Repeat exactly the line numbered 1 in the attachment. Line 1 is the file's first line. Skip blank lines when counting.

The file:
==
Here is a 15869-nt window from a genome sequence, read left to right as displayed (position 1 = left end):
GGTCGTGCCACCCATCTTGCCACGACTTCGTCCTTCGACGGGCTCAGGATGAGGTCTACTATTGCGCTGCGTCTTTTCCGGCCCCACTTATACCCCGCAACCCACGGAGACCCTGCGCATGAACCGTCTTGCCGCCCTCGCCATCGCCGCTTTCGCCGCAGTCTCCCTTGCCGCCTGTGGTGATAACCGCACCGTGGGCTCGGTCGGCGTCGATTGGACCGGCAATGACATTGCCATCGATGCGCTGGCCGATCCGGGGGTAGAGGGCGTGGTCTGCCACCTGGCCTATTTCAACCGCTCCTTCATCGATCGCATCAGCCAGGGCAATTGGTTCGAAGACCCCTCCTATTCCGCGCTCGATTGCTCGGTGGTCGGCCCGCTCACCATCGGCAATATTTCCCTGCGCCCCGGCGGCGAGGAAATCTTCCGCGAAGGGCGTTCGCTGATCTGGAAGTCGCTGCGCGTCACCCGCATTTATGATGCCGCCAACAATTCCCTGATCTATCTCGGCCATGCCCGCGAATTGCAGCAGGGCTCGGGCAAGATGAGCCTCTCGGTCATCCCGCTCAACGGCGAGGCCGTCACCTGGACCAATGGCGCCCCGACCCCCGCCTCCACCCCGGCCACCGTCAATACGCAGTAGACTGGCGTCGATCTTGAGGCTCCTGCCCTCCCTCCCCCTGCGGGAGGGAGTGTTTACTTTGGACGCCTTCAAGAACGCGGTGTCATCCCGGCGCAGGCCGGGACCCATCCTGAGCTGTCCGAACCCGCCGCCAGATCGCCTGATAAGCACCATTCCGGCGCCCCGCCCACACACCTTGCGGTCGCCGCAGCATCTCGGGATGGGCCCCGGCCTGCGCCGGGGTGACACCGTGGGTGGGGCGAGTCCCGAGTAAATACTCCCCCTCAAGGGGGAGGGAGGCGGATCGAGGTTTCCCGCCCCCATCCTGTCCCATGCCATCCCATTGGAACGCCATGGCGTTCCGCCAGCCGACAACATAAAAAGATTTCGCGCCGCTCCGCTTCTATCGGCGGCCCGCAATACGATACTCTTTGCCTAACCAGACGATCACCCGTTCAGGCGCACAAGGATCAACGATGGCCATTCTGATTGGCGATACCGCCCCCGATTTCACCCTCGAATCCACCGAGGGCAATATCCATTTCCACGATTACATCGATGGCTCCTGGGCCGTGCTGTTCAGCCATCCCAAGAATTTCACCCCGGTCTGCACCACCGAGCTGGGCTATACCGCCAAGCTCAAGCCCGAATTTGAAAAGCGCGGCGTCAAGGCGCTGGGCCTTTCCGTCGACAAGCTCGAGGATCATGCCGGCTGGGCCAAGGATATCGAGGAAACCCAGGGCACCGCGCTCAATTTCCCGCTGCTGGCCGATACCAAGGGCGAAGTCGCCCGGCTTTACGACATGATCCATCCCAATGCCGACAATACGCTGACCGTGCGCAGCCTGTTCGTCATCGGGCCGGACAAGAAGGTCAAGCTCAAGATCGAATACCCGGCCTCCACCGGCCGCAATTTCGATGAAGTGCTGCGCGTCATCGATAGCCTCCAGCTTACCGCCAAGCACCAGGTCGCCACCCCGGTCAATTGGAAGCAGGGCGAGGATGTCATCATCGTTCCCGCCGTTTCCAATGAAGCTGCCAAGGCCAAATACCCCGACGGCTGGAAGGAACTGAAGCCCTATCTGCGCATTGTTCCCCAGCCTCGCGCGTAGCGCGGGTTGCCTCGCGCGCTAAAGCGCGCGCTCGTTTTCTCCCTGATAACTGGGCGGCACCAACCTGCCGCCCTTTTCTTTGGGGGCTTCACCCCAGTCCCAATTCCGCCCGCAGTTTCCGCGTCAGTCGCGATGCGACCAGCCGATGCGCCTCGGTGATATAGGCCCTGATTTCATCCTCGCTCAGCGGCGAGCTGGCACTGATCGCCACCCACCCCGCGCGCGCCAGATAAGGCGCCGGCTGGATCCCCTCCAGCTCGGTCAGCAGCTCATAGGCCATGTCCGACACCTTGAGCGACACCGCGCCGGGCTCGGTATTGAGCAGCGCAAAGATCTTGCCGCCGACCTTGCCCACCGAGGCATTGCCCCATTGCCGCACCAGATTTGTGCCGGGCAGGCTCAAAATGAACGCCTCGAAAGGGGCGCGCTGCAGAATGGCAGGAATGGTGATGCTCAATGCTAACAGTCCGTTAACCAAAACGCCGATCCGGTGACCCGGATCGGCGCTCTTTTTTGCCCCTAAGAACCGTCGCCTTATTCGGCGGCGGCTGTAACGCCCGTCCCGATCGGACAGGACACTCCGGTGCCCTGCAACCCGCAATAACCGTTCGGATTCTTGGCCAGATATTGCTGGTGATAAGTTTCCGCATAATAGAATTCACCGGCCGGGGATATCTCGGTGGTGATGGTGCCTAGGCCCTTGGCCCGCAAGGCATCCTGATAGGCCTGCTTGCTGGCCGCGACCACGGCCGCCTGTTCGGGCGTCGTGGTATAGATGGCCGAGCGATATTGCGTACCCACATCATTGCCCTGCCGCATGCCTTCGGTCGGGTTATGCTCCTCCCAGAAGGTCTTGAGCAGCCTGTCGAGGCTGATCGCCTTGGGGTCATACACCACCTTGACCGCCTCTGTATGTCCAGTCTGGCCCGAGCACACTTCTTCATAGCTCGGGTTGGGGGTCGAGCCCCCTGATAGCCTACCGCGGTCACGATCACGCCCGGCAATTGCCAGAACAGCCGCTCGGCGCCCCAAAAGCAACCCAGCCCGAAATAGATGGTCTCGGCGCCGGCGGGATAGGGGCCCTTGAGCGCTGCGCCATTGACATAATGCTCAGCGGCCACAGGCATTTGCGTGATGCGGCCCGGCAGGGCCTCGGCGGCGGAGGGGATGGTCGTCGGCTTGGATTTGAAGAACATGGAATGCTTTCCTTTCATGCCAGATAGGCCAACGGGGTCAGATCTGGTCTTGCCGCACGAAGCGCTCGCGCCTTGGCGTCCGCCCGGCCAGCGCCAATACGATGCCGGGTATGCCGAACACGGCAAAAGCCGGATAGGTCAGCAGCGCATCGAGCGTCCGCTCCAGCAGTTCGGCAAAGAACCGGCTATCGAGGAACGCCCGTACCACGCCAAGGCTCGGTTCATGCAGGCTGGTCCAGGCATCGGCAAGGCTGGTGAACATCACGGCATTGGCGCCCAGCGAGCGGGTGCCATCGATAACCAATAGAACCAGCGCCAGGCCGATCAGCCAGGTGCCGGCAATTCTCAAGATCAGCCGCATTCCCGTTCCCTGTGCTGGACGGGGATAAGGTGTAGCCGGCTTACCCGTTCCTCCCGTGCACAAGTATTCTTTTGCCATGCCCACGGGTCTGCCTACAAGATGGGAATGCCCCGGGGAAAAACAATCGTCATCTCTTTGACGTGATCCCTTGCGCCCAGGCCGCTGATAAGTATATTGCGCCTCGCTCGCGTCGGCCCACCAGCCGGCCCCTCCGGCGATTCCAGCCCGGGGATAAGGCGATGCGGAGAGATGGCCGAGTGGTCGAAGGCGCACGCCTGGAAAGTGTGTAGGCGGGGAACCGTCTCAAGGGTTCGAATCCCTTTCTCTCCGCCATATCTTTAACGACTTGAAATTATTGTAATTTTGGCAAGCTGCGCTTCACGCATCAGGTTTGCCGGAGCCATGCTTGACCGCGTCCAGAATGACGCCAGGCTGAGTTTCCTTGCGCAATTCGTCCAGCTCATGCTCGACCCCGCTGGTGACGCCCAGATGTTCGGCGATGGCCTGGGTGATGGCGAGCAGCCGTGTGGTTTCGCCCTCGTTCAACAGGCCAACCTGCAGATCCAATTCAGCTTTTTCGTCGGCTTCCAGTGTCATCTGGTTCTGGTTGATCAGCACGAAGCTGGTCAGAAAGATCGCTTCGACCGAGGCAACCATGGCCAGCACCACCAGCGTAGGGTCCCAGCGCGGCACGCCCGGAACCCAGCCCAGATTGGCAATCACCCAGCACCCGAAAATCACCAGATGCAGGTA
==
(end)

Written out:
Here is a 15869-nt window from a genome sequence, read left to right as displayed (position 1 = left end):